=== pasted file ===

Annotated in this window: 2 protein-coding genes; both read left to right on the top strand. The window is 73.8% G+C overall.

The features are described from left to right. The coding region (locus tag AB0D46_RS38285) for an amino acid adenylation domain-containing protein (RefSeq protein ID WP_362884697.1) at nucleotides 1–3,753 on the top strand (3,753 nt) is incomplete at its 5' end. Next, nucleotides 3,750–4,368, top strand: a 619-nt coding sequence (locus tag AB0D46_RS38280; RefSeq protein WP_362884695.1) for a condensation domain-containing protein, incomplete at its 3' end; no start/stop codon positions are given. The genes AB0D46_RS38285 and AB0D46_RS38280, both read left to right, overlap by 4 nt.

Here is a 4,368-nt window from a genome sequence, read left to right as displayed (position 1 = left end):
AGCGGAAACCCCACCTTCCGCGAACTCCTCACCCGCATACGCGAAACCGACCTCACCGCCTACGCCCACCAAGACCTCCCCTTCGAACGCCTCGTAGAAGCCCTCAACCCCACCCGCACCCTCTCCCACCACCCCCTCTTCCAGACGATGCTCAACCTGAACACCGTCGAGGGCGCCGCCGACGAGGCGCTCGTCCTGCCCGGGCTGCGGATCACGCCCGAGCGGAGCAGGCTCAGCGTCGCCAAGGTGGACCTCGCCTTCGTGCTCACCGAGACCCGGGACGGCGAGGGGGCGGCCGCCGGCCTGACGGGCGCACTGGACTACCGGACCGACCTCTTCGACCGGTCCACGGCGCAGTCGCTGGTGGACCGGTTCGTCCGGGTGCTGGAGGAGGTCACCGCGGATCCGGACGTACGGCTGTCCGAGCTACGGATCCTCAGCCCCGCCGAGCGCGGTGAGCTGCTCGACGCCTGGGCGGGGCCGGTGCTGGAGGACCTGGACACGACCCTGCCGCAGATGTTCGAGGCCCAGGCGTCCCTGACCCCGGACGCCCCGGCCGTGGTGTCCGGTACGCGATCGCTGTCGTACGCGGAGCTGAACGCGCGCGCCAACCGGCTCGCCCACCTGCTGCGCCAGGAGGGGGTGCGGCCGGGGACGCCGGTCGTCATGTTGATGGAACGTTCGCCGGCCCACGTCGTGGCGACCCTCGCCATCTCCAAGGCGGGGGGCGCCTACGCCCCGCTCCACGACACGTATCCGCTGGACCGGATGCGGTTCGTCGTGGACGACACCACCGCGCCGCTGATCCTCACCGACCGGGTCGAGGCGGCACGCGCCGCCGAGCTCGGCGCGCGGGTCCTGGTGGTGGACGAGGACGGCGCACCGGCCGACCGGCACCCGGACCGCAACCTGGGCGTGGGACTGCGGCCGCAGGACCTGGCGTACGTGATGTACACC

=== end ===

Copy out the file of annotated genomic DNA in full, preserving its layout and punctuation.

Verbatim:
Annotated in this window: 2 protein-coding genes; both read left to right on the top strand. The window is 73.8% G+C overall.

The features are described from left to right. The coding region (locus tag AB0D46_RS38285) for an amino acid adenylation domain-containing protein (RefSeq protein ID WP_362884697.1) at nucleotides 1–3,753 on the top strand (3,753 nt) is incomplete at its 5' end. Next, nucleotides 3,750–4,368, top strand: a 619-nt coding sequence (locus tag AB0D46_RS38280; RefSeq protein WP_362884695.1) for a condensation domain-containing protein, incomplete at its 3' end; no start/stop codon positions are given. The genes AB0D46_RS38285 and AB0D46_RS38280, both read left to right, overlap by 4 nt.

Here is a 4,368-nt window from a genome sequence, read left to right as displayed (position 1 = left end):
AGCGGAAACCCCACCTTCCGCGAACTCCTCACCCGCATACGCGAAACCGACCTCACCGCCTACGCCCACCAAGACCTCCCCTTCGAACGCCTCGTAGAAGCCCTCAACCCCACCCGCACCCTCTCCCACCACCCCCTCTTCCAGACGATGCTCAACCTGAACACCGTCGAGGGCGCCGCCGACGAGGCGCTCGTCCTGCCCGGGCTGCGGATCACGCCCGAGCGGAGCAGGCTCAGCGTCGCCAAGGTGGACCTCGCCTTCGTGCTCACCGAGACCCGGGACGGCGAGGGGGCGGCCGCCGGCCTGACGGGCGCACTGGACTACCGGACCGACCTCTTCGACCGGTCCACGGCGCAGTCGCTGGTGGACCGGTTCGTCCGGGTGCTGGAGGAGGTCACCGCGGATCCGGACGTACGGCTGTCCGAGCTACGGATCCTCAGCCCCGCCGAGCGCGGTGAGCTGCTCGACGCCTGGGCGGGGCCGGTGCTGGAGGACCTGGACACGACCCTGCCGCAGATGTTCGAGGCCCAGGCGTCCCTGACCCCGGACGCCCCGGCCGTGGTGTCCGGTACGCGATCGCTGTCGTACGCGGAGCTGAACGCGCGCGCCAACCGGCTCGCCCACCTGCTGCGCCAGGAGGGGGTGCGGCCGGGGACGCCGGTCGTCATGTTGATGGAACGTTCGCCGGCCCACGTCGTGGCGACCCTCGCCATCTCCAAGGCGGGGGGCGCCTACGCCCCGCTCCACGACACGTATCCGCTGGACCGGATGCGGTTCGTCGTGGACGACACCACCGCGCCGCTGATCCTCACCGACCGGGTCGAGGCGGCACGCGCCGCCGAGCTCGGCGCGCGGGTCCTGGTGGTGGACGAGGACGGCGCACCGGCCGACCGGCACCCGGACCGCAACCTGGGCGTGGGACTGCGGCCGCAGGACCTGGCGTACGTGATGTACACC